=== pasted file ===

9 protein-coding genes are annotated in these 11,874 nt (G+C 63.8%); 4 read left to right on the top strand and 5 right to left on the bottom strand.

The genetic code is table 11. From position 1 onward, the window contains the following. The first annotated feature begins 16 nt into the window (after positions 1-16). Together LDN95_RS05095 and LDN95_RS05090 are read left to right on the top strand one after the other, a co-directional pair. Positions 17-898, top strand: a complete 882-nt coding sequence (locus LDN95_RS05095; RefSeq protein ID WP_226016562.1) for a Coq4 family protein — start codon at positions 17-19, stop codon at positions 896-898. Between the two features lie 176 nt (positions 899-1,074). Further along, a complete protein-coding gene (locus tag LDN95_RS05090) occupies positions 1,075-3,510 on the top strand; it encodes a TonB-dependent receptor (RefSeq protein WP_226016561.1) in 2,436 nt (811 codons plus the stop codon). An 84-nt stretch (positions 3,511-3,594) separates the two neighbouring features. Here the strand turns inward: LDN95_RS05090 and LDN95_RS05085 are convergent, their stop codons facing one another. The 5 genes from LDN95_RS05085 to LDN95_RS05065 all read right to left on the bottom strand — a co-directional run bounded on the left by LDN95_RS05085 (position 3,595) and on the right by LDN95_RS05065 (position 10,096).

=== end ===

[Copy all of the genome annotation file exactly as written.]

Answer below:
9 protein-coding genes are annotated in these 11,874 nt (G+C 63.8%); 4 read left to right on the top strand and 5 right to left on the bottom strand.

The genetic code is table 11. From position 1 onward, the window contains the following. The first annotated feature begins 16 nt into the window (after positions 1-16). Together LDN95_RS05095 and LDN95_RS05090 are read left to right on the top strand one after the other, a co-directional pair. Positions 17-898, top strand: a complete 882-nt coding sequence (locus LDN95_RS05095; RefSeq protein ID WP_226016562.1) for a Coq4 family protein — start codon at positions 17-19, stop codon at positions 896-898. Between the two features lie 176 nt (positions 899-1,074). Further along, a complete protein-coding gene (locus tag LDN95_RS05090) occupies positions 1,075-3,510 on the top strand; it encodes a TonB-dependent receptor (RefSeq protein WP_226016561.1) in 2,436 nt (811 codons plus the stop codon). An 84-nt stretch (positions 3,511-3,594) separates the two neighbouring features. Here the strand turns inward: LDN95_RS05090 and LDN95_RS05085 are convergent, their stop codons facing one another. The 5 genes from LDN95_RS05085 to LDN95_RS05065 all read right to left on the bottom strand — a co-directional run bounded on the left by LDN95_RS05085 (position 3,595) and on the right by LDN95_RS05065 (position 10,096).